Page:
Those who do great things often move in silence, and Akon is no exception to the rule.
Throughout his career, the multi-hyphenate artist has made music that has transcended into number ones in nearly every genre. As glow stick fiends jam his songs like “Play Hard,” with David Guetta and Neyo, he was also able to make hip-hop lovers pop bottles to “I’m So Paid” with Young Jeezy and Lil Wayne. Not only has Akon made massive hits for himself, but has also helped catapult some of best acts in music like Lady Gaga, T-Pain and unbeknownst to many, Young Thug. In addition to his multi-platinum career, he’s also helped bring light to millions in Africa with his philanthropic efforts. But the mogul isn’t one to keep the keys to success to himself.
With his newly revamped label Konvict Kartel, Akon is looking to bring forth new talent in hip-hop/R&B. After helping launching the careers of acts like Pain and Jeremih, the singer wants new acts to realize the path to success can be just as simple as a Soundcloud upload, but the business aspect is a long road traveled.
Instead of trying to force his formula on new talent, the “Heatwave” singer wants aspiring artists to vie for a career past a hit single. We talked to the Akon about Konvict Kartel, why viral musicians have short lifespans and his plans to release the five-album project, Stadium. Take out a notepad and grab all the gems you need for your aspiring music career.
VIBE: What inspired you to change your music label Konvict Muzik to Konvict Kartel?
Akon: It’s like the new generation Konvict music. Today is a new time, new sound, new artists, new thinking. These guys are a lot younger, more fun and the energy with the music is totally different. I think it was the perfect time to put a makeover on the label, especially the urban side of things, moving on the Konvict side and just recruit a lot of young artists, new thinkers, just people that think beyond artistry that want to take their brands to the next level.
Tell us about the acts on the label.
We have Young Greatness; he’s out of Memphis. We have Tone-Tone out of Detroit and we have collaboration with QC (Quality Control) and Greatness, they have a single out now called “Moola.”
What grabs your attention when you’re looking for an urban kind of artist?
When it comes to that side, I’m just looking for an amazing tone, a guy who works really hard and someone who is ready to understand the business. I think a lot of times artists come out and just put songs on YouTube, they blow up, get a lot of views, the label picks them up and they have no experience whatsoever on the game and how to stay there. Ultimately, what happens is the record comes out, the label takes it over, it does a little [bit of numbers] and you never hear from them again. I want artists who want to make a career out of this. They have to understand how this really works to the point of learning more about it and to listen. You have to gather all the notes pretty much of what I have acquired through my years and help take them to the next level.
I think today a lot of artists feel they still can do that on their own since you can promote on social media and you can even learn how to produce on YouTube. Do you think this can hold them back from the business aspect of their careers?
I think it can hold them back a lot. Especially to be a seasoned veteran that understands the business side of it. The creative side, you’re absolutely right, they can definitely do it on their own. With today’s technology you can make a song in an hour. You can make a music video in two-three hours. It does give you the opportunity to create the content.
You have the content, but what do you do with it? How do you saturate the content? How do you make it relevant? How does it correlate to a business? How does that content now make you money? These are things that you need people to help you realize. People who know the politics of the business and who does what. Now you can take your crew to the next level. Now there’s a system. You can become a superstar, but you need a team around you that is going to help you make that long-term success.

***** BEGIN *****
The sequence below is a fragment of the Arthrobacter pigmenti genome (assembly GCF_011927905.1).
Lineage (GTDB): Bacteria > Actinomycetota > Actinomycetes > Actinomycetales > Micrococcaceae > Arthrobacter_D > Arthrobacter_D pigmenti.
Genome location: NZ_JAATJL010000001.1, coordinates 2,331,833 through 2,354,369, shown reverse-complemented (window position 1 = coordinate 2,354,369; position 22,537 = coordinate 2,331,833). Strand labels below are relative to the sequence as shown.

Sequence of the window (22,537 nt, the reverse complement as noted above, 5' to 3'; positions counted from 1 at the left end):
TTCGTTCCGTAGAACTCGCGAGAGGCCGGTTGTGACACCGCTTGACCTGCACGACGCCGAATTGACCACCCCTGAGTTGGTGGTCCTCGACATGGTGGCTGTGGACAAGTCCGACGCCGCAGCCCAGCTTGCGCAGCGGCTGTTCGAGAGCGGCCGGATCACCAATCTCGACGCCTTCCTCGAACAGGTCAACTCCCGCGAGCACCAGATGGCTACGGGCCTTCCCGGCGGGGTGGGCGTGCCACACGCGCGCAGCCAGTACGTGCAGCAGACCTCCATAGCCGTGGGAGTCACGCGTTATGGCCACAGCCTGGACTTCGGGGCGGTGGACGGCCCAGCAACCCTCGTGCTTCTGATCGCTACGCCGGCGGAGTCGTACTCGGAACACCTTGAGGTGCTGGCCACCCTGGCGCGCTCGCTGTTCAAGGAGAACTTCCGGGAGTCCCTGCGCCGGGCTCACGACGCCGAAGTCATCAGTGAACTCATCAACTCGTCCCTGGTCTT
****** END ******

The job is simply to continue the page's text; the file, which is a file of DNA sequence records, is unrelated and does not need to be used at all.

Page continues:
And it helps that you’re dealing with people that have had their own success, too.
Absolutely. There are a lot of things that you’re going to go through that you don’t know how to deal with. When that time comes you have someone that’s been there and they can walk you through those steps before they even arise.
In the midst of all of this, are you still working on the Stadium album or working on other endeavors?
The Stadium album is done, it’s now the matter of putting it out and what system I’ll put it out through. I was dealing with a lot when it came to my deal with Universal and the changes they were making within their system. Currently I’m with Atlantic and we’ve put together a nice little plan as far as how we’re going to put it out. So all of that is now being handled on Atlantic’s side.
Congrats on that. New deals, new energy, new business.
When you say, as a means of putting out Stadium, what do you think of the way music is being released today? You have people like Beyonce who reinvigorated the whole “surprise album” motif and Kanye West who dropped an album in real time while working on it. Do you think with the times, people are stepping outside of the box when it comes to releasing new music and how listeners digest it?
Personally, I think you have to think outside the box period, regardless of the times because you have to stand out. There has to be some kind of shock value that creates curiosity. When you’re an artist like a Beyonce or a Kanye that already have a fan base, you know where your fans are. I can drop a project tomorrow as long as I have access to my fans and let them know the project is coming out tomorrow. By getting a hold of the data, which gives you the information of how to communicate with them. Once you have that, the sky is the limit on what you can do.
You have so many different sounds and I think that’s something that’s really amazing. You can make an R&B song, a pop song or music with Caribbean and African flavor. Do you think that your fans at the moment are expecting one thing from you or that they know they’re going to get hit with so many different sounds?
I think they know they’re going to get hit with a lot of different things. It’s the reason why I’m deciding to put out the Stadium album the way I did. It’s five different sounds, five different territories, and five different types of music because every genre has fans of mine. I’ve made records in every genre and have had number ones in every genre. So it actually worked out to my benefit because I have a worldwide audience and if one genre that doesn’t attract at one point, then another one will. More than anything, I love music that’s why I did it. I won’t let one particular genre hold me back from what I want do it. I think the fans are pretty much know I’m hitting them from every angle for sure [laughs].